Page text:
Drug combo deemed effective for one of the rarest hepatitis C genotypes in the United States.
Sofosbuvir and simeprevir, either with or without ribavirin, appears to be a safe and effective treatment for patients with hepatitis C genotype 4, according to a recent study.
Conducted by Delphine Degré, MD, of Université Libre de Bruxelles in Brussels, Belgium and colleagues, the study evaluated the drug combination in a real-world cohort.
Far more research has focused on patients infected with hepatitis C genotype 1 than genotype 4, which the authors said accounts for about 20% of infections worldwide. In some places, though, such as Egypt, genotype 4 is much more prevalent, accounting for as many as 90% of infections.
“However, efficacy and safety data regarding interferon-free regimens in hepatitis C genotype 4 patients are currently scarce,” the authors wrote in PLOS ONE. The objective of the study was to evaluate the safety and efficacy of sofosbuvir and simeprevir treatment in these patients.
The participants in this observational study were enrolled between January and September 2015 and came from 15 referral centers in Belgium. They were treated with sofosbuvir and simeprevir either with or without ribavirin. There was a total of 87 participants; 36 of them had severe fibrosis (41%) and 51 had cirrhosis (59%). All but two patients received 12 weeks of treatment and the remaining two received 24 weeks’ worth.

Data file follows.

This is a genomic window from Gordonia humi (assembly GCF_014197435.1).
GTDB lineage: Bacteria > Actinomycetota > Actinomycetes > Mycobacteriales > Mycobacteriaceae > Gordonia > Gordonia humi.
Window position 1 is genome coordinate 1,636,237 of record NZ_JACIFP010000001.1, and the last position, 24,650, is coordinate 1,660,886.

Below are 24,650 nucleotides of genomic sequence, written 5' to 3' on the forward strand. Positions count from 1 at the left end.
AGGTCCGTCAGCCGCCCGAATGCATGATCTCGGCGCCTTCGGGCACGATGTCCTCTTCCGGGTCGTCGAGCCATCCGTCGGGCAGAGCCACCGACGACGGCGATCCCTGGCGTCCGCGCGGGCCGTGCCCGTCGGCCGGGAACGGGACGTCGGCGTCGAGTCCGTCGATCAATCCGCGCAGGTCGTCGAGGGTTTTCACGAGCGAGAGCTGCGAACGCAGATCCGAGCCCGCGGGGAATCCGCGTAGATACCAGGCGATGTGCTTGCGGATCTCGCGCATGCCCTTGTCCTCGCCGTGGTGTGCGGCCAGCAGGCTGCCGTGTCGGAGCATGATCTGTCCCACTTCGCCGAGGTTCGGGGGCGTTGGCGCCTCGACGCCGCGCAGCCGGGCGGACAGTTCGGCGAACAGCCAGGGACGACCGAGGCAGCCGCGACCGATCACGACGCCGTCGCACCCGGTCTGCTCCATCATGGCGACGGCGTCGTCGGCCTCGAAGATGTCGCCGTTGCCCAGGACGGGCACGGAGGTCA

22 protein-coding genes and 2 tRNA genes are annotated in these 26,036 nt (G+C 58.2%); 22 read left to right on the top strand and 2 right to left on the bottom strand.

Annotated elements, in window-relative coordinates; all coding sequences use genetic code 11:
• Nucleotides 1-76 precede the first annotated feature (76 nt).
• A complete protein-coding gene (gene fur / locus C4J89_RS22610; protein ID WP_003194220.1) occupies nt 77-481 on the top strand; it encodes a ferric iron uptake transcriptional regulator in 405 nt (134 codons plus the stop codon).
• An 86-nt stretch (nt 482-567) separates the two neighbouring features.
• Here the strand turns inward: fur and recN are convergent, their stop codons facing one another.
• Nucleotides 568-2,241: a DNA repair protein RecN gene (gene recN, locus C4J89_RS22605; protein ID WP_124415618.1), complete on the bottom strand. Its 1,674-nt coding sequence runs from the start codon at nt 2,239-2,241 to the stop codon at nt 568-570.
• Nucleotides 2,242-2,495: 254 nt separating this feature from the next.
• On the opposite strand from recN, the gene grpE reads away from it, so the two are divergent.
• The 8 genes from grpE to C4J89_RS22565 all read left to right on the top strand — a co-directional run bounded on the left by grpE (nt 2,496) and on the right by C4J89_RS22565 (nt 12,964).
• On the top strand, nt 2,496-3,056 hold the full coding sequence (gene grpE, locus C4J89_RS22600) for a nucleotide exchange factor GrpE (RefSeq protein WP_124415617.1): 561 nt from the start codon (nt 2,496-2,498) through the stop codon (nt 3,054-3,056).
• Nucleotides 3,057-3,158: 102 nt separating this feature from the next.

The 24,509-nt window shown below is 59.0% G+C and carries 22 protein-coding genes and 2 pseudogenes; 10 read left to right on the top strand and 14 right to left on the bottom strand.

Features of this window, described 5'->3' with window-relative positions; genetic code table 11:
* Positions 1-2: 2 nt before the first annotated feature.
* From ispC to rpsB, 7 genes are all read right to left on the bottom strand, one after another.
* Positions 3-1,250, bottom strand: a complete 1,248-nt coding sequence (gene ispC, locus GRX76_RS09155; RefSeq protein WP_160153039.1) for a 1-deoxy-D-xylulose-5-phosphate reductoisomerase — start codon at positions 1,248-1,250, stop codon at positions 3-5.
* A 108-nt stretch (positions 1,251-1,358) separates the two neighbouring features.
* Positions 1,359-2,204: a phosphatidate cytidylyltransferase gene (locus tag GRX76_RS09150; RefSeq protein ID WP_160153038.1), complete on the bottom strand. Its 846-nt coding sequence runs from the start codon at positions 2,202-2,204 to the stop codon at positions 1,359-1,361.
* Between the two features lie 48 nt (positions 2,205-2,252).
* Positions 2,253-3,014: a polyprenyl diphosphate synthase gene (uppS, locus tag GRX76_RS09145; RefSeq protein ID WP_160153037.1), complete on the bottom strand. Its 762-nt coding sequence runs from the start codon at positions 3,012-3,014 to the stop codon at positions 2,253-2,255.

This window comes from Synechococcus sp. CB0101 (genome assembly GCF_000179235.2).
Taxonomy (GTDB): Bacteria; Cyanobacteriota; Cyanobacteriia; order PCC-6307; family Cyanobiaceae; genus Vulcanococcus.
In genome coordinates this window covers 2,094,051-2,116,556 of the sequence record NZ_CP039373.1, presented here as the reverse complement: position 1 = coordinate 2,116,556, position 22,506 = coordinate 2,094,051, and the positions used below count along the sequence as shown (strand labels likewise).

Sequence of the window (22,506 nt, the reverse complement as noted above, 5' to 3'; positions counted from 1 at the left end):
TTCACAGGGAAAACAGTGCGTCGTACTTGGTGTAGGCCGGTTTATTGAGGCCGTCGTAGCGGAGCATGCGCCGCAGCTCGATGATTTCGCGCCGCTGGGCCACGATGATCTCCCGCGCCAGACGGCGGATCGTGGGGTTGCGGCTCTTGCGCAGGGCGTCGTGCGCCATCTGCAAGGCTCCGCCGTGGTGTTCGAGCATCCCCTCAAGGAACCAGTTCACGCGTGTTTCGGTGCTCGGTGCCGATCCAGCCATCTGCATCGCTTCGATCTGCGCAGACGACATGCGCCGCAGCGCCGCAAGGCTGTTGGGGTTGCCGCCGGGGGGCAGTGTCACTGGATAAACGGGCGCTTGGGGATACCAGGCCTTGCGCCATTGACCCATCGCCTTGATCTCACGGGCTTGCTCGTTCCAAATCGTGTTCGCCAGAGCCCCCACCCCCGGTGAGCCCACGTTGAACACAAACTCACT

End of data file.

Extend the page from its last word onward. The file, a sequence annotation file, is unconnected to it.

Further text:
The sustained virologic response rate at 12 weeks (SVR12) was 87.4%. Of those patients who did not achieve SVR12, five had post treatment relapse, one did not respond during treatment, and five were lost to follow-up. The difference in SVR12 between patients treated with and without ribavirin was small: 89.9% for patients treated with ribavirin, and 87% without ribavirin. The researchers report, “An additional analysis that excluded patients who did not achieve SVR12 for reasons other than virologic failure demonstrated an SVR12 rate of 91.6%.”
Although the use of ribavirin did not appear to increase the rate of SVR12, it did seem to lead to a faster decrease in viral load. Additionally, the researchers did not observe a difference in results in patients with severe fibrosis and those with cirrhosis, but they added, “However, all but one patient who failed to achieve SVR12 were patients with cirrhosis and advanced disease.” This finding is consistent with previous studies.
In this real-world cohort of patients with hepatitis C genotype 4 and severe fibrosis, the combination of sofobuvir and simeprevir was well-tolerated and efficacious. The researchers confirmed that it is “a good therapeutic option.” However, for patients with decompensated cirrhosis, second generation interferon-free combinations would be better.
The study, “Sofosbuvir in Combination with Simeprevir +/- Ribavirin in Genotype 4 Hepatitis C Patients with Advanced Fibrosis or Cirrhosis: A Real-World Experience from Belgium,” was published in PLOS ONE.